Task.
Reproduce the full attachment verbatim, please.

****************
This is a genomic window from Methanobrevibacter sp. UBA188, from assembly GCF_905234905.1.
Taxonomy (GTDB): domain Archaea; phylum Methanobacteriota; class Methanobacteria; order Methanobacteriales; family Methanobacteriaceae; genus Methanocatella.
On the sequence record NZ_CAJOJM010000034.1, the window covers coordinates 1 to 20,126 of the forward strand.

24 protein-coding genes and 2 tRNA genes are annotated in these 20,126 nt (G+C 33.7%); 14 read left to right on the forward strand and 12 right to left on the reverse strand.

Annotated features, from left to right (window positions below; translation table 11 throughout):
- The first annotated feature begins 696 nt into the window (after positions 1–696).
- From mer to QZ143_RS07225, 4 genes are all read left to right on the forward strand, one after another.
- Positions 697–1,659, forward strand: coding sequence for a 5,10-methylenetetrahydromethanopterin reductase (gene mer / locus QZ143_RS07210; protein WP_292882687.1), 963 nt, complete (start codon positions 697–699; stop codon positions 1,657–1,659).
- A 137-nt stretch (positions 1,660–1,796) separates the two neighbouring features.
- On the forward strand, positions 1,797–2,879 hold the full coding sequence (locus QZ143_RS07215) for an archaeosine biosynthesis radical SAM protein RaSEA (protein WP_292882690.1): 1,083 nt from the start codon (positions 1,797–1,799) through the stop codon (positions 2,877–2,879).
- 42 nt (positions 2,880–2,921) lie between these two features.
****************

This is a genomic window from Methanobrevibacter sp. UBA188, from assembly GCF_905234905.1.
Taxonomy (GTDB): domain Archaea; phylum Methanobacteriota; class Methanobacteria; order Methanobacteriales; family Methanobacteriaceae; genus Methanocatella.
On the sequence record NZ_CAJOJM010000034.1, the window covers coordinates 1 to 20,126 of the forward strand.

24 protein-coding genes and 2 tRNA genes are annotated in these 20,126 nt (G+C 33.7%); 14 read left to right on the forward strand and 12 right to left on the reverse strand.

Annotated features, from left to right (window positions below; translation table 11 throughout):
- The first annotated feature begins 696 nt into the window (after positions 1–696).
- From mer to QZ143_RS07225, 4 genes are all read left to right on the forward strand, one after another.
- Positions 697–1,659, forward strand: coding sequence for a 5,10-methylenetetrahydromethanopterin reductase (gene mer / locus QZ143_RS07210; protein WP_292882687.1), 963 nt, complete (start codon positions 697–699; stop codon positions 1,657–1,659).
- A 137-nt stretch (positions 1,660–1,796) separates the two neighbouring features.
- On the forward strand, positions 1,797–2,879 hold the full coding sequence (locus QZ143_RS07215) for an archaeosine biosynthesis radical SAM protein RaSEA (protein WP_292882690.1): 1,083 nt from the start codon (positions 1,797–1,799) through the stop codon (positions 2,877–2,879).
- 42 nt (positions 2,880–2,921) lie between these two features.